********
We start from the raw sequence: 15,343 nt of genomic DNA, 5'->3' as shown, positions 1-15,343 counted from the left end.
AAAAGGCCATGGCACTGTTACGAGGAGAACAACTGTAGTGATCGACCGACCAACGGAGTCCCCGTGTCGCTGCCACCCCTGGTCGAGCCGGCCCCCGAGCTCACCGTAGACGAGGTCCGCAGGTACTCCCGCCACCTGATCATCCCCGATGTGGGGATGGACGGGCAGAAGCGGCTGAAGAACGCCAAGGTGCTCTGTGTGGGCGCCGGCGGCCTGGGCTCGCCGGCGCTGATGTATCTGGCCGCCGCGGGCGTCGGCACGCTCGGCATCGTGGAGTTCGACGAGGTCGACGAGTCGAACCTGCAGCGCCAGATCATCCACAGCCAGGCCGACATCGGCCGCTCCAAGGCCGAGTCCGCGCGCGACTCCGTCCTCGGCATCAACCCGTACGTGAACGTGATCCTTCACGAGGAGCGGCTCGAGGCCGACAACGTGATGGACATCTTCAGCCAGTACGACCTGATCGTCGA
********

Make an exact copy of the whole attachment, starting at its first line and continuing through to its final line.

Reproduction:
We start from the raw sequence: 15,343 nt of genomic DNA, 5'->3' as shown, positions 1-15,343 counted from the left end.
AAAAGGCCATGGCACTGTTACGAGGAGAACAACTGTAGTGATCGACCGACCAACGGAGTCCCCGTGTCGCTGCCACCCCTGGTCGAGCCGGCCCCCGAGCTCACCGTAGACGAGGTCCGCAGGTACTCCCGCCACCTGATCATCCCCGATGTGGGGATGGACGGGCAGAAGCGGCTGAAGAACGCCAAGGTGCTCTGTGTGGGCGCCGGCGGCCTGGGCTCGCCGGCGCTGATGTATCTGGCCGCCGCGGGCGTCGGCACGCTCGGCATCGTGGAGTTCGACGAGGTCGACGAGTCGAACCTGCAGCGCCAGATCATCCACAGCCAGGCCGACATCGGCCGCTCCAAGGCCGAGTCCGCGCGCGACTCCGTCCTCGGCATCAACCCGTACGTGAACGTGATCCTTCACGAGGAGCGGCTCGAGGCCGACAACGTGATGGACATCTTCAGCCAGTACGACCTGATCGTCGA